Will he Wont he

Will he Wont he

At first look, N Srinivasan appears to be conservative in the truest of Indian traditions. However, if appearances can be deceptive, then the promoter...

At first look, N Srinivasan appears to be conservative in the truest of Indian traditions. However, if appearances can be deceptive, then the promoter of Chennai Super Kings (CSK) comes off as its classic living example. His controversial entry and mercurial rise in the Board of Control for Cricket in India is the stuff of legends. The accompanying piece traces the origins of the Srinivasan Saga and looks into why he has no friend or admirer. Whether he will comeout unscathed or will he get sucked up into the IPL quagmire, only time tell
Sridhar K Penna I see no reason why I should quit. I have done no wrong and my conscience is quite clear -N Srinivasan, whose conflict of interest has made a nonsensical mockery of established traditions. These utterances are only reiterations of what have been aired for quite some time now. They have gained in currency after the sensational arrest of three cricketers, who today appear to be mere pawns in the multi-crore fixing-betting syndicate.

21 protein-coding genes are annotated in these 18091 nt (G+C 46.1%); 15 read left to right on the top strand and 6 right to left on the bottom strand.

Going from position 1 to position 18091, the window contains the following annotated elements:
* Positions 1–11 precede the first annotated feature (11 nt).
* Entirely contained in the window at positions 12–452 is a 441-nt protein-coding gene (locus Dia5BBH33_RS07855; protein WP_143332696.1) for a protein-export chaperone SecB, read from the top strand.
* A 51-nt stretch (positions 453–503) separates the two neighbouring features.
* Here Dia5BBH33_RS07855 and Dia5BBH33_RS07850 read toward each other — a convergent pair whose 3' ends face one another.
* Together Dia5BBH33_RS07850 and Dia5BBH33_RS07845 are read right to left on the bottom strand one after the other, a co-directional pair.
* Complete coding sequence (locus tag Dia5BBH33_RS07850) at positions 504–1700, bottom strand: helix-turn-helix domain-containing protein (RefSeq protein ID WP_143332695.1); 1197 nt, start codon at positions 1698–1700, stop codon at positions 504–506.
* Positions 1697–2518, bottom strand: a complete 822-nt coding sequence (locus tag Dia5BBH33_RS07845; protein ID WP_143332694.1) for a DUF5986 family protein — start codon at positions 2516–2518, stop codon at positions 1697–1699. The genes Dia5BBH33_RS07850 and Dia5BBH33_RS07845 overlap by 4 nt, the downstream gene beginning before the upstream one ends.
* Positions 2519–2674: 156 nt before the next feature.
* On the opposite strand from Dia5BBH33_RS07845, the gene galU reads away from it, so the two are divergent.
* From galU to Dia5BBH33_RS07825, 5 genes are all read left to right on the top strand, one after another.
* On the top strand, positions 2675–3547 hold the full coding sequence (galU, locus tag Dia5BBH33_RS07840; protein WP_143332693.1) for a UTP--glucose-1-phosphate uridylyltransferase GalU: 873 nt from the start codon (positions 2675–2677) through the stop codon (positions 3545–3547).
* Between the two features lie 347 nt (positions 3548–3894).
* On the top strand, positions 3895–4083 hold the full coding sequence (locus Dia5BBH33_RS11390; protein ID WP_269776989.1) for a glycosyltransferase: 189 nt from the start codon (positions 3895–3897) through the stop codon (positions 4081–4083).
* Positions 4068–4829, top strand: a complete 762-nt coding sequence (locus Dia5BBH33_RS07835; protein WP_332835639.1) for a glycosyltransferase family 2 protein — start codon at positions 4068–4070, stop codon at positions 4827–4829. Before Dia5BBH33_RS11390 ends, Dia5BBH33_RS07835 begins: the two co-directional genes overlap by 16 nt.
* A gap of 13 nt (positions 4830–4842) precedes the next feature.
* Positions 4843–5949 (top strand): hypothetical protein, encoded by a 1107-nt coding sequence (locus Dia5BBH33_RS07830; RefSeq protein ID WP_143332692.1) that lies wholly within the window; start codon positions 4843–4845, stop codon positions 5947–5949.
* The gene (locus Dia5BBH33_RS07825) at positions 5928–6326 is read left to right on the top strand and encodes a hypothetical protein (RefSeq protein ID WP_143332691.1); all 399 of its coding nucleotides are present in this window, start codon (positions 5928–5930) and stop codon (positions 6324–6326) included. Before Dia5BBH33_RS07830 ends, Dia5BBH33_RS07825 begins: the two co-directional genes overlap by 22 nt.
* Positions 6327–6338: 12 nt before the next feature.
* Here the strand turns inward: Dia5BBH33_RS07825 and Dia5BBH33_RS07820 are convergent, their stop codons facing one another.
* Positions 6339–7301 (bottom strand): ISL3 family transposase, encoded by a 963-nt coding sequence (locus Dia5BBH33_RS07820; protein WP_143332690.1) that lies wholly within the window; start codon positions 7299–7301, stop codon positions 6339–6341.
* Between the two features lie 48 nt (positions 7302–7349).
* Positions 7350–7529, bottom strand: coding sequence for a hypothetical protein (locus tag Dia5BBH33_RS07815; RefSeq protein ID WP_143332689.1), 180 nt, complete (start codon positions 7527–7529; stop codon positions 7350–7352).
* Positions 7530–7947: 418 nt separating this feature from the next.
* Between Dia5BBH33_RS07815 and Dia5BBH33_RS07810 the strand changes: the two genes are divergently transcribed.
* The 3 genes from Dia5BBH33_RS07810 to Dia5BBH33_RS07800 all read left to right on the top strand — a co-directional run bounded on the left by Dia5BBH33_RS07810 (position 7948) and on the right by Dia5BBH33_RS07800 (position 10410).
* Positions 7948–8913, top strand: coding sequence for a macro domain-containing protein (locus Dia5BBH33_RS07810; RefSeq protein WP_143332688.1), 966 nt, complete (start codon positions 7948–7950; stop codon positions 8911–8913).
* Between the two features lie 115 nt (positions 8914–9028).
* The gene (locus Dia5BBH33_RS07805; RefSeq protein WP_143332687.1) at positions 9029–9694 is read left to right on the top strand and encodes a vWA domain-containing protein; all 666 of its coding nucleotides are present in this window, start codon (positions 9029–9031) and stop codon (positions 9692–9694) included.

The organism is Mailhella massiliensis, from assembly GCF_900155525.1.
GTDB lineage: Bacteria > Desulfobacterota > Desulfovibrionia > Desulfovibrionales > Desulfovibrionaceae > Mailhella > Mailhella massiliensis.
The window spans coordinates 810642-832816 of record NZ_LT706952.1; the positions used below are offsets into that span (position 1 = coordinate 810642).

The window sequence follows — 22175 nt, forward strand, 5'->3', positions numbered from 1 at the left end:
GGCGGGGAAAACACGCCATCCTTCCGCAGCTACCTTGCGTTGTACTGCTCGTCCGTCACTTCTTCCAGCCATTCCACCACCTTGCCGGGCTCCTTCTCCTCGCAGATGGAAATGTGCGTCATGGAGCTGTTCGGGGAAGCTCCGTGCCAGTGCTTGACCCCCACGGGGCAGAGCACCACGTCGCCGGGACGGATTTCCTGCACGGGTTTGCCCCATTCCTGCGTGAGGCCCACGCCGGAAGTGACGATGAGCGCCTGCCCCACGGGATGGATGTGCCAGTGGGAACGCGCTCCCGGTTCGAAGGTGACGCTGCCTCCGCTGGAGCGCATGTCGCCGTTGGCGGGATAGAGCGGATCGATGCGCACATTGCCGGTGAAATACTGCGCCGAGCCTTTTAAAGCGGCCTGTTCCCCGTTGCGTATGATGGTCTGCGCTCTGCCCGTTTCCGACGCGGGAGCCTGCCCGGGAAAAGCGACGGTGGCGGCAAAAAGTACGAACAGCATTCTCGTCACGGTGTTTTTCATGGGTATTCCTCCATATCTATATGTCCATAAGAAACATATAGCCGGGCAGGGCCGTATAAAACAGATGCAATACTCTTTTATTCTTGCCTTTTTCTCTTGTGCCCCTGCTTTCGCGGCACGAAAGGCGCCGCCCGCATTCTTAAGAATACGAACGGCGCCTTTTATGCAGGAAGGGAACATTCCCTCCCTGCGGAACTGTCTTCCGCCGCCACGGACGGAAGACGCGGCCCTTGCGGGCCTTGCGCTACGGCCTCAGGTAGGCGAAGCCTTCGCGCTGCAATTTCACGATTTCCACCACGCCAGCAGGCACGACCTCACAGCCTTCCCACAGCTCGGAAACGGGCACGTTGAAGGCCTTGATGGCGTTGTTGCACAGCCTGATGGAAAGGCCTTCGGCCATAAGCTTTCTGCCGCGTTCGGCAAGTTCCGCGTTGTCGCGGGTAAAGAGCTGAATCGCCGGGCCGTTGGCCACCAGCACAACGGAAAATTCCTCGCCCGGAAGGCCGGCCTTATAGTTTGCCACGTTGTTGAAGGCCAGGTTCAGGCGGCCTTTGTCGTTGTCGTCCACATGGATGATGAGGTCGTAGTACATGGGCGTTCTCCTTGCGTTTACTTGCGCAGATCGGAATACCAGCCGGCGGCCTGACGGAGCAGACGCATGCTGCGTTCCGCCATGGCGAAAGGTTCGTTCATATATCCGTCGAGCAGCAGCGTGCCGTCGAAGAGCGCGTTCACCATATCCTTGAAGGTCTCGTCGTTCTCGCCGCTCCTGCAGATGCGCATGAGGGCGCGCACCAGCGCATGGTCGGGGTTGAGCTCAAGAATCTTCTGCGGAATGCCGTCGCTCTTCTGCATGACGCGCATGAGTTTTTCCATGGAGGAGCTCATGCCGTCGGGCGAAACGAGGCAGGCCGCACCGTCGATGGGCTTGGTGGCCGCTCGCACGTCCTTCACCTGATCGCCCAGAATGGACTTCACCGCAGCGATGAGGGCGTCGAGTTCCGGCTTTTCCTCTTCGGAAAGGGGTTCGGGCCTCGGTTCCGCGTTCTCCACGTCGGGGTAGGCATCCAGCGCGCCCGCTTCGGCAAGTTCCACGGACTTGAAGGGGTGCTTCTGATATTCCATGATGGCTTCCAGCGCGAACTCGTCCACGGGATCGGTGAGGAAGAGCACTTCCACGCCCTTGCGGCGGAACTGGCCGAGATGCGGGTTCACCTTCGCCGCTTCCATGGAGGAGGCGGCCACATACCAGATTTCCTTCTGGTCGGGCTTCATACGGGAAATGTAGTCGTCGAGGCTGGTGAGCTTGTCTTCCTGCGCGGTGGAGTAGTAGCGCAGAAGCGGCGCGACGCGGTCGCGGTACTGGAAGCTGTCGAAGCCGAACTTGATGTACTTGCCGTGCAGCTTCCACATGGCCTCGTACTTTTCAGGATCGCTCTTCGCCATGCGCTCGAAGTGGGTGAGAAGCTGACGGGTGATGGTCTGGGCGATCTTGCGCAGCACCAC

The fact of the matter is that the man who rules over the India Cements Empire that is estimated at over Rs 4,000 crore remained unfazed and unperturbed by the 'mudslinging' and vociferous cries for his head. He goes to the extent of unabashedly stating, 'I am being framed.' The 'iron-man' of Indian cricket was comfortably ensconced in two posts, which are unethical even by BCCI Constitutional standards. That then is the state-of-affairs and the throes on which Indian cricket presently finds itself in or was in from the time Srinivasan assumed office as the boss of BCCI. It is also indicative of the man who lords over the sport by being at the helm of affairs of the richest cricketing board, on whose landscape the IPL Governing Council appears like a miniscule smear. If dictatorial powers and machinations have been used by anyone to the obnoxious and devastating levels that Adolf Hitler employed to silence his critics, then none can match the manipulative histrionics of Srinivasan, whose single-minded formula has been to first seize power and cling on to it for life. The Srinivasan saga began controversially, the reign has been a sham and more worse is that it has taken Indian cricket to the shambles, right down to the pits. Words like morals, scruples and ethics have long been tossed out of the administrators' parlance.